The Cartesian philosophy is influenced by the ‘safety-first’ traditions on which Scottish investment management was built. Managing money entrusted by wealthy and aristocratic families required a careful, diligent approach to risk and a detailed understanding of the companies invested in. This was not an attempt to chase short-term gains or asset bubbles but a considered, long-term approach to investing in companies with genuine potential and no hidden risks.
This forms the basis of the Cartesian approach. The team is naturally sceptical of investment opportunities and this caution remains until the fund managers have been comprehensively persuaded otherwise. A healthy scepticism is very much the default option. Consensus stock market views on a company are registered by the team but always challenged. The Cartesian fund managers prefer to analyse company reports and accounts themselves to form their own opinion before checking the verdict of the wider market. This approach, with its focus on the true health of a company rather than consensus views, is perfectly suited to shorting strategies.
The tools for the job
The fund managers’ actuarial and accountancy backgrounds mean they are well equipped to examine whether a company’s balance sheet and accounts support the ‘investment story’. Opportunities are approached with a business ownership mindset, rather than as short-term investments. The closely aligned interests of the Cartesian team and their investors mean potential portfolio constituents have to satisfy stringent requirements. If the managers would not be entirely happy investing their own money, the company will be quickly discarded from the ideas pool of the portfolios.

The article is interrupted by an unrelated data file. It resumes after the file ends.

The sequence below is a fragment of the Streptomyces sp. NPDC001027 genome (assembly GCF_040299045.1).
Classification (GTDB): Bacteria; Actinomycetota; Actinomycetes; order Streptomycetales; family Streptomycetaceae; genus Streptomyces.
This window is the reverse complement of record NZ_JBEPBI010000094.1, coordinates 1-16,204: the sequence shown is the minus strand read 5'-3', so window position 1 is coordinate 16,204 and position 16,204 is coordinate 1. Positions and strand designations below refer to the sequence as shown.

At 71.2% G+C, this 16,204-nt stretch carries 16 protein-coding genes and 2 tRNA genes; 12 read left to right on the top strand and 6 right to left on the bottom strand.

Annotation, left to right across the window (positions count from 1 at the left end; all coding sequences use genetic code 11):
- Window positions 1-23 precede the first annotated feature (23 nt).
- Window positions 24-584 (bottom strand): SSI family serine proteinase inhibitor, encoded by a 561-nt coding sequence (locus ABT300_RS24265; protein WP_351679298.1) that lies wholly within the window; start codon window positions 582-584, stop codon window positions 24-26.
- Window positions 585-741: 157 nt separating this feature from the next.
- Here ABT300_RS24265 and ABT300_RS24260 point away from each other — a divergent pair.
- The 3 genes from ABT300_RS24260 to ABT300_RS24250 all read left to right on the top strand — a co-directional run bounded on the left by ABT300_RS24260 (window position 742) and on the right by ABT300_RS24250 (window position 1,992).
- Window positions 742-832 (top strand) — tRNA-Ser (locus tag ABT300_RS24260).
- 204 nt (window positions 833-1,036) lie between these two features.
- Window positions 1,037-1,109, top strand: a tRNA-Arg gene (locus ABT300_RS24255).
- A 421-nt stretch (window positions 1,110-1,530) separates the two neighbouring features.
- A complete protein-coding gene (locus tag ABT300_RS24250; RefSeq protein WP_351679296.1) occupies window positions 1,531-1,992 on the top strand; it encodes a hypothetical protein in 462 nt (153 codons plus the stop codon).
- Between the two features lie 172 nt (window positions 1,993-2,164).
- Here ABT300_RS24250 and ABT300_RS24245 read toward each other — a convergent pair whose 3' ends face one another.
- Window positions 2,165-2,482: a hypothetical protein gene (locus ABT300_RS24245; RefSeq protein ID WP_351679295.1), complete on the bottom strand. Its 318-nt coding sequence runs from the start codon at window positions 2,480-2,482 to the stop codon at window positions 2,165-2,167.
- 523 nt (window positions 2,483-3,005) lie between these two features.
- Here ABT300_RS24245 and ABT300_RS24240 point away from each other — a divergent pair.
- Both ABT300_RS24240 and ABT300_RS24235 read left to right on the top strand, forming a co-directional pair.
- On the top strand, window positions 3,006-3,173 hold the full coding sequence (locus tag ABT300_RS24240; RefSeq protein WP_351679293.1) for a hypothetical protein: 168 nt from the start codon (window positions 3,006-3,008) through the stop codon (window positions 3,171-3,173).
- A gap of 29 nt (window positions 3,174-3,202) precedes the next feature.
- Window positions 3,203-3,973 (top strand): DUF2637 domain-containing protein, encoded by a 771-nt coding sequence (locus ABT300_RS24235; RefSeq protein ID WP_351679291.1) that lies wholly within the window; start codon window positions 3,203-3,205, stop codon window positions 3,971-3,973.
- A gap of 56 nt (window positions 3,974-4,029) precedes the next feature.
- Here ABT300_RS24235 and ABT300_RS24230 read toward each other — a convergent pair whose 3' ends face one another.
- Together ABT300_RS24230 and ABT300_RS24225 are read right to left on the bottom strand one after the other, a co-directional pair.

It is this diligence and attention to detail that has helped Cartesian avoid many of the bursting asset bubbles and subsequent downgrades in the last ten years. These included sharp falls in the financial, commodity and technology sectors. By the same token, Cartesian’s short strategies have benefited from investments in these sectors.
"It is only prudent never to place complete confidence in that by which we have even once been deceived."
Rene Descartes, Meditations on First Philosophy 1639
Keeping it simple
In the same way as managers of Scottish investment trusts in the past were careful how they chose investments, so Cartesian goes to great lengths to understand a company’s business model. Many of the key measures the team uses to judge a company’s likelihood of success are similar to those analysed in years gone by. Cashflow, for example, is a prime consideration, providing a ‘hard and fast’ barometer of the health of a company and not subject to potentially ‘creative accounting’.
The Cartesian fund managers believe they should be able to explain in straightforward terms the investment case for all the holdings in their portfolios. This means they need a detailed understanding that encompasses all aspects of the business. They actively avoid companies overly reliant on complex financial gearing or high levels of engineered debt. Notably it was these companies that were hit the hardest during the credit crunch. By avoiding such companies, or shorting them, and establishing a detailed knowledge of the workings of all their portfolio holdings, the Cartesian team has been able to produce strong performance and build trust with their investors.
"Each problem that I solved became a rule which served afterwards to solve other problems."
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